A gas station owner offered free beer with a fill-up. The owner’s sales increased a lot and in Tax Court the owner argued successfully that the cost of the beer was a business expense.
You can get creative, to a point with your deductions, but make sure you consult a tax professional if you will be pushing the envelope with your own wacky deduction.
According to Fidelity Investments, female investors have outperformed male investors in the past decade. We are not selfish, so I will share with you some of the reasons why we invest better than our male counterparts.
We tend to be more patient than male investors. When investing, we tend to take a longer view of the goals. We will buy and hold a stock or mutual fund longer with the attitude of investment + saving for our families.
Because some of us are getting married later in life, getting divorced, or finding ourselves widowed at a young age, we can’t rely on guys to handle our finances. We will talk to people, seek out professional help, and read to learn what we need to know about investing.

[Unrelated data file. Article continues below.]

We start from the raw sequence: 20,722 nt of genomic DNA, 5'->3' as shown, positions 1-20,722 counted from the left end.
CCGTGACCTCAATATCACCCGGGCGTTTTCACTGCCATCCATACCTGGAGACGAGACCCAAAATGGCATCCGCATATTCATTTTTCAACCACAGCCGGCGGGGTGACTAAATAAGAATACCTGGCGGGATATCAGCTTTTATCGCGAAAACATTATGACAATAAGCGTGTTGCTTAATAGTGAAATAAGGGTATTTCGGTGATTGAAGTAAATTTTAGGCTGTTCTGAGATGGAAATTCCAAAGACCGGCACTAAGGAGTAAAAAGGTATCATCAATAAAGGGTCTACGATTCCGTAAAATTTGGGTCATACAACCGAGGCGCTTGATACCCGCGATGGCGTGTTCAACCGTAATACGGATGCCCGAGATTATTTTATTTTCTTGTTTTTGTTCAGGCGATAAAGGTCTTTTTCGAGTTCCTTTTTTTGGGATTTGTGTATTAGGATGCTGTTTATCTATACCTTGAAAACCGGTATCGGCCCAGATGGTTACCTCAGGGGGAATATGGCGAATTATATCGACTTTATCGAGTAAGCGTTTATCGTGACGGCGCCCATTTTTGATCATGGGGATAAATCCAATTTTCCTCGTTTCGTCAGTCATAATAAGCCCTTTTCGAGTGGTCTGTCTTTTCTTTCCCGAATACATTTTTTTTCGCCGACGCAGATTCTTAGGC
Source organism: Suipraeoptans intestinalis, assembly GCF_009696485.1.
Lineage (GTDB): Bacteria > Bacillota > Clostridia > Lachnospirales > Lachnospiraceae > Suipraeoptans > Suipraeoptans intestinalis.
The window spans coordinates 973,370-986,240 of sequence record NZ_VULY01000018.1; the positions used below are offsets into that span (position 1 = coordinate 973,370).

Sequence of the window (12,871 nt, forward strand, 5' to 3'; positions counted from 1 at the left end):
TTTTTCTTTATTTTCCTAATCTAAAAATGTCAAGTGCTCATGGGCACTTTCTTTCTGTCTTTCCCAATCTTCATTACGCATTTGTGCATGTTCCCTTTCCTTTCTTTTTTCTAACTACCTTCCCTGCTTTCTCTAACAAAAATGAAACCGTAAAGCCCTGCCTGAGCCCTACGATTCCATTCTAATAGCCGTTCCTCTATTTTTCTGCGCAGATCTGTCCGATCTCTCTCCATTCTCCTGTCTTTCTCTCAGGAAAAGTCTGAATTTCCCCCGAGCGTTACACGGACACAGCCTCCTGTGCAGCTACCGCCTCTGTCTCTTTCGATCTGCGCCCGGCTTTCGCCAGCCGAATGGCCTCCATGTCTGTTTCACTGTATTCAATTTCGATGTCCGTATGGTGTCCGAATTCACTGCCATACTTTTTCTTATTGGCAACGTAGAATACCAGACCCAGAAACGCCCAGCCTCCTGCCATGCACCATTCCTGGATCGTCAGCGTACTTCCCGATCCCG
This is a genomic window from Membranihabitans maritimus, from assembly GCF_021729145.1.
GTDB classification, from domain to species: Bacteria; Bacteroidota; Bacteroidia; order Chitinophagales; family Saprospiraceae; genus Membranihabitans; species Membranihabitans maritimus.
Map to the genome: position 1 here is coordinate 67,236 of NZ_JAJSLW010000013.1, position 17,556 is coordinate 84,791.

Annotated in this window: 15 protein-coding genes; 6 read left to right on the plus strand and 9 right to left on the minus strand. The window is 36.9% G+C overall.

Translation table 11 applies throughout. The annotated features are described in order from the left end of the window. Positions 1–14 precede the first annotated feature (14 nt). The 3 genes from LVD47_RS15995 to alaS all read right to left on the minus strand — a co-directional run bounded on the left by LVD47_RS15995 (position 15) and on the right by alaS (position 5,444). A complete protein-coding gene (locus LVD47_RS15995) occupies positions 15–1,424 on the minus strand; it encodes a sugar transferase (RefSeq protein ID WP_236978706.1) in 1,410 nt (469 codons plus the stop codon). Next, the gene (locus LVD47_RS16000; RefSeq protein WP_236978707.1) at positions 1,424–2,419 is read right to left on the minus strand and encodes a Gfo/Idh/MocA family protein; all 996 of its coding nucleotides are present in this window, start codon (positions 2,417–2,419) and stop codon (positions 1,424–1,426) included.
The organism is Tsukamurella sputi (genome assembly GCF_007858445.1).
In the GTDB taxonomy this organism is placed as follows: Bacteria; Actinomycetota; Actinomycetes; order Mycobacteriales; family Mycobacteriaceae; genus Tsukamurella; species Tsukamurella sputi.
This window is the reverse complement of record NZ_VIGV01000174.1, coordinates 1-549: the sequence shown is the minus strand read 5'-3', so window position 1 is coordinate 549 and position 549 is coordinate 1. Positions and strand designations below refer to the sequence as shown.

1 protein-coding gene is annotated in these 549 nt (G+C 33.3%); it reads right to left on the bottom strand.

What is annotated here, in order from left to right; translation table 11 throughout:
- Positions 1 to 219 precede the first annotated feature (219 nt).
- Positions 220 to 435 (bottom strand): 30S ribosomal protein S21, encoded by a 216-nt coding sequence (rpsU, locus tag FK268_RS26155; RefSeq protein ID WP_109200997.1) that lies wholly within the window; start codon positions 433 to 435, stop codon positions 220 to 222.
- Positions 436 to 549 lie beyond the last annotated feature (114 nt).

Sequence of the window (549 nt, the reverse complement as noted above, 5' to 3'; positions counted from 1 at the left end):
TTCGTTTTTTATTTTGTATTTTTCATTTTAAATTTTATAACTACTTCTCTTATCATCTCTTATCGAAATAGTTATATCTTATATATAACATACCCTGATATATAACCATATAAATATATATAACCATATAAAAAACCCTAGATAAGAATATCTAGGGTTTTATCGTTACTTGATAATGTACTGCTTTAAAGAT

We don’t outperform you by a lot year over year, but a win is a win!
Whether you find yourself suddenly single due to death or divorce, the weight of becoming solely in charge of all financial decisions can be overwhelming. Here are a few key places to start:
Establish an emergency fund. Look at your immediate expenses and then the gap between those expenses and your monthly income. This will give you a guideline amount to start stashing away until your emergency fund is about 3 times that figure.
Update all of your beneficiary designations. Make sure you change the beneficiary on your retirement plans, life insurance, and bank accounts. Make sure you change the primary and contingent beneficiary.
Look at your tax picture to determine how to file your taxes. Will you deem yourself as “married filing separate”, “Single filer”, or “Head of household.” Find the filing designation that will benefit you most.
Take care of your legal designation such as; who has your power of attorney? Who can make medical decisions on your behalf? Who would handle your estate?
Most important – do not forget to take care of yourself. If you do not, you will not be any good to those you love.